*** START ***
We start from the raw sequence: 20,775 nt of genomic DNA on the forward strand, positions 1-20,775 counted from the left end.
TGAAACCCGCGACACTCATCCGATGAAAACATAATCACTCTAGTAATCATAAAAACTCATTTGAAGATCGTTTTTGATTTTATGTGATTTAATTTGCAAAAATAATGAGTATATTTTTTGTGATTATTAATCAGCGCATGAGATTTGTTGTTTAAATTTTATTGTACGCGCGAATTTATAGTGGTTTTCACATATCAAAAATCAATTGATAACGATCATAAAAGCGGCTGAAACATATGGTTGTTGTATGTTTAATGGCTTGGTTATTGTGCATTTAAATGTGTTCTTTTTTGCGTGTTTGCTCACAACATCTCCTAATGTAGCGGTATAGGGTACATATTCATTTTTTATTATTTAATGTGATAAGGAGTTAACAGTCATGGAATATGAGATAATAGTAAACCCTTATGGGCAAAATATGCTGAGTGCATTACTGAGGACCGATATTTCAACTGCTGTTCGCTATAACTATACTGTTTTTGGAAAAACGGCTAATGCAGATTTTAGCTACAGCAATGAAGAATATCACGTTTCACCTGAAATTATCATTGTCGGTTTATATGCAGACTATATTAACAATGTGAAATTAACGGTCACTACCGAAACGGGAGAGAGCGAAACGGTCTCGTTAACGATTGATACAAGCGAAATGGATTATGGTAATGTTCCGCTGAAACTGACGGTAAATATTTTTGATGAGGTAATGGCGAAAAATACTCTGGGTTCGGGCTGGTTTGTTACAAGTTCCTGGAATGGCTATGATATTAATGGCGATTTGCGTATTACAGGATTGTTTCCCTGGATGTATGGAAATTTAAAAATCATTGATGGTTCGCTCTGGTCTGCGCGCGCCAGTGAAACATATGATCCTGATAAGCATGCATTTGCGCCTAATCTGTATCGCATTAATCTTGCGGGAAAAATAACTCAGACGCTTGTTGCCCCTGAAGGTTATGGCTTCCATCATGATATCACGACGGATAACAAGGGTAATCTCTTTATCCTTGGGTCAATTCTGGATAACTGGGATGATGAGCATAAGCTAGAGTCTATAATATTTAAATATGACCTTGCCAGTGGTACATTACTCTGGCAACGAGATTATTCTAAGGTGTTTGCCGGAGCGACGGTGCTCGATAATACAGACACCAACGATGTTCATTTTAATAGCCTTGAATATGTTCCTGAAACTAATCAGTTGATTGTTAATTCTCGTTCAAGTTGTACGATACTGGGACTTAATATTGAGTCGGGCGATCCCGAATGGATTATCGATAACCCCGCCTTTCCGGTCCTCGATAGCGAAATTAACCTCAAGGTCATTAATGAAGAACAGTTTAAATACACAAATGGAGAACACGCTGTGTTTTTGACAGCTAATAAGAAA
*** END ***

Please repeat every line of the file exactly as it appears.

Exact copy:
We start from the raw sequence: 20,775 nt of genomic DNA on the forward strand, positions 1-20,775 counted from the left end.
TGAAACCCGCGACACTCATCCGATGAAAACATAATCACTCTAGTAATCATAAAAACTCATTTGAAGATCGTTTTTGATTTTATGTGATTTAATTTGCAAAAATAATGAGTATATTTTTTGTGATTATTAATCAGCGCATGAGATTTGTTGTTTAAATTTTATTGTACGCGCGAATTTATAGTGGTTTTCACATATCAAAAATCAATTGATAACGATCATAAAAGCGGCTGAAACATATGGTTGTTGTATGTTTAATGGCTTGGTTATTGTGCATTTAAATGTGTTCTTTTTTGCGTGTTTGCTCACAACATCTCCTAATGTAGCGGTATAGGGTACATATTCATTTTTTATTATTTAATGTGATAAGGAGTTAACAGTCATGGAATATGAGATAATAGTAAACCCTTATGGGCAAAATATGCTGAGTGCATTACTGAGGACCGATATTTCAACTGCTGTTCGCTATAACTATACTGTTTTTGGAAAAACGGCTAATGCAGATTTTAGCTACAGCAATGAAGAATATCACGTTTCACCTGAAATTATCATTGTCGGTTTATATGCAGACTATATTAACAATGTGAAATTAACGGTCACTACCGAAACGGGAGAGAGCGAAACGGTCTCGTTAACGATTGATACAAGCGAAATGGATTATGGTAATGTTCCGCTGAAACTGACGGTAAATATTTTTGATGAGGTAATGGCGAAAAATACTCTGGGTTCGGGCTGGTTTGTTACAAGTTCCTGGAATGGCTATGATATTAATGGCGATTTGCGTATTACAGGATTGTTTCCCTGGATGTATGGAAATTTAAAAATCATTGATGGTTCGCTCTGGTCTGCGCGCGCCAGTGAAACATATGATCCTGATAAGCATGCATTTGCGCCTAATCTGTATCGCATTAATCTTGCGGGAAAAATAACTCAGACGCTTGTTGCCCCTGAAGGTTATGGCTTCCATCATGATATCACGACGGATAACAAGGGTAATCTCTTTATCCTTGGGTCAATTCTGGATAACTGGGATGATGAGCATAAGCTAGAGTCTATAATATTTAAATATGACCTTGCCAGTGGTACATTACTCTGGCAACGAGATTATTCTAAGGTGTTTGCCGGAGCGACGGTGCTCGATAATACAGACACCAACGATGTTCATTTTAATAGCCTTGAATATGTTCCTGAAACTAATCAGTTGATTGTTAATTCTCGTTCAAGTTGTACGATACTGGGACTTAATATTGAGTCGGGCGATCCCGAATGGATTATCGATAACCCCGCCTTTCCGGTCCTCGATAGCGAAATTAACCTCAAGGTCATTAATGAAGAACAGTTTAAATACACAAATGGAGAACACGCTGTGTTTTTGACAGCTAATAAGAAA